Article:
The historical analysis of FOMC behavior using estimated simple policy rules requires the specification of either an estimated natural rate of unemployment or an output gap. But in the 1970s, neither output gap nor natural rate estimates appear to guide FOMC deliberations. This paper uses the data to identify the particular implicit unemployment rate gap (if any) that is consistent with FOMC behavior. While its ability appears to have improved over time, our results indicate that, both before the Volcker period and through the Bernanke period, the FOMC distinguished persistent movements in the unemployment rate from other movements; implicitly such movements were treated as an intermediate target, one that departs substantially from conventional estimates of the natural rate. We further investigate historical FOMC responses to inflation fluctuations. In this regard, FOMC behavior changed in the Volcker-Greenspan-Bernanke period: its response to the inflation rate became much stronger, and it focused more intensely on very persistent movements in this variable. Our results shed light on the “Great Inflation” experience of the 1970s, and are consistent with the view that political pressures effectively limited the FOMC response to the buildup of inflation. They also suggest new directions for DSGE modeling. Read More

  • WP 18-13 | A Closer Look at the Behavior of Uncertainty and Disagreement: Micro Evidence from the Euro Area


    Robert Rich Joseph Tracy

    Abstract

    This paper examines point and density forecasts of real GDP growth, inflation and unemployment from the European Central Bank’s Survey of Professional Forecasters. We present individual uncertainty measures and introduce individual point- and density-based measures of disagreement. The data indicate substantial heterogeneity and persistence in respondents’ uncertainty and disagreement, with uncertainty associated with prominent respondent effects and disagreement associated with prominent time effects. We also examine the co-movement between uncertainty and disagreement and find an economically insignificant relationship that is robust to changes in the volatility of the forecasting environment. This provides further evidence that disagreement is not a reliable proxy for uncertainty. Read More

  • WP 18-12 | Inflation, Debt, and Default


    Sewon Hur Illenin Kondo Fabrizio Perri

    Abstract

    We study how the co-movement of inflation and economic activity affects real interest rates and the likelihood of debt crises. First, we show that for advanced economies, periods with procyclical inflation are associated with lower real interest rates. Procyclical inflation implies that nominal bonds pay out more in bad times, making them a good hedge against aggregate risk. However, such procyclicality also increases sovereign default risk when the economy deteriorates, since the government needs to make larger (real) payments. In order to evaluate both effects, we develop a model of sovereign default on domestic nominal debt with exogenous inflation risk and domestic risk-averse lenders. Countercyclical inflation is a substitute with default, while procyclical inflation is a complement with it, by increasing default incentives. In good times, when default is unlikely, procyclical inflation yields lower real rates. In bad times, as default becomes more material, procyclical inflation can magnify default risk and trigger an increase in real rates. Read More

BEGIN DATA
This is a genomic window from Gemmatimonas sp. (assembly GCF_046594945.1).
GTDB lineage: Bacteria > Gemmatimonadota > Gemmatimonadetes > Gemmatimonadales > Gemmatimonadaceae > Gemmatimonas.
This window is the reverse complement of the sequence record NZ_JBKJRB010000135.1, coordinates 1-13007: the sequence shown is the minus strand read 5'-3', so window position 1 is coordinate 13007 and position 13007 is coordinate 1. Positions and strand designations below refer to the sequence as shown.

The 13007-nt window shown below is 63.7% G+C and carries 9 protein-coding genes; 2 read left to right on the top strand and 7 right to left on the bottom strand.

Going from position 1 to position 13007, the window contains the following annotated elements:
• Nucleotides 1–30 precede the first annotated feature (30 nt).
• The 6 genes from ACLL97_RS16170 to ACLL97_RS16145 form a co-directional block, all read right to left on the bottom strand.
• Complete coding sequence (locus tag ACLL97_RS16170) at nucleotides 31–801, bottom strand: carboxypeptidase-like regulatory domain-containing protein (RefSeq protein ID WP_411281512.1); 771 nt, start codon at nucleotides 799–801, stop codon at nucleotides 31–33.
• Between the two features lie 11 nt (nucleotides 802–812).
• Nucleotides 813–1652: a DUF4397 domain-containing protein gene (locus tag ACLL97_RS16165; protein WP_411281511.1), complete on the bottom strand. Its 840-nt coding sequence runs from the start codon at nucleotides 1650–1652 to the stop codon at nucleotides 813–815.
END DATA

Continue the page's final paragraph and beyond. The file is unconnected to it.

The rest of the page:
• WP 18-11 | A Class of Time-Varying Parameter Structural VARs for Inference under Exact or Set Identification


    Mark Bognanni

    Abstract

    This paper develops a new class of structural vector autoregressions (SVARs) with time-varying parameters, which I call a drifting SVAR (DSVAR). The DSVAR is the first structural time-varying parameter model to allow for internally consistent probabilistic inference under exact—or set—identification, nesting the widely used SVAR framework as a special case. I prove that the DSVAR implies a reduced-form representation, from which structural inference can proceed similarly to the widely used two-step approach for SVARs: beginning with estimation of a reduced form and then choosing among observationally equivalent candidate structural parameters via the imposition of identifying restrictions. In a special case, the implied reduced form is a tractable known model for which I provide the first algorithm for Bayesian estimation of all free parameters. I demonstrate the framework in the context of Baumeister and Peersman’s (2013b) work on time variation in the elasticity of oil demand. Read More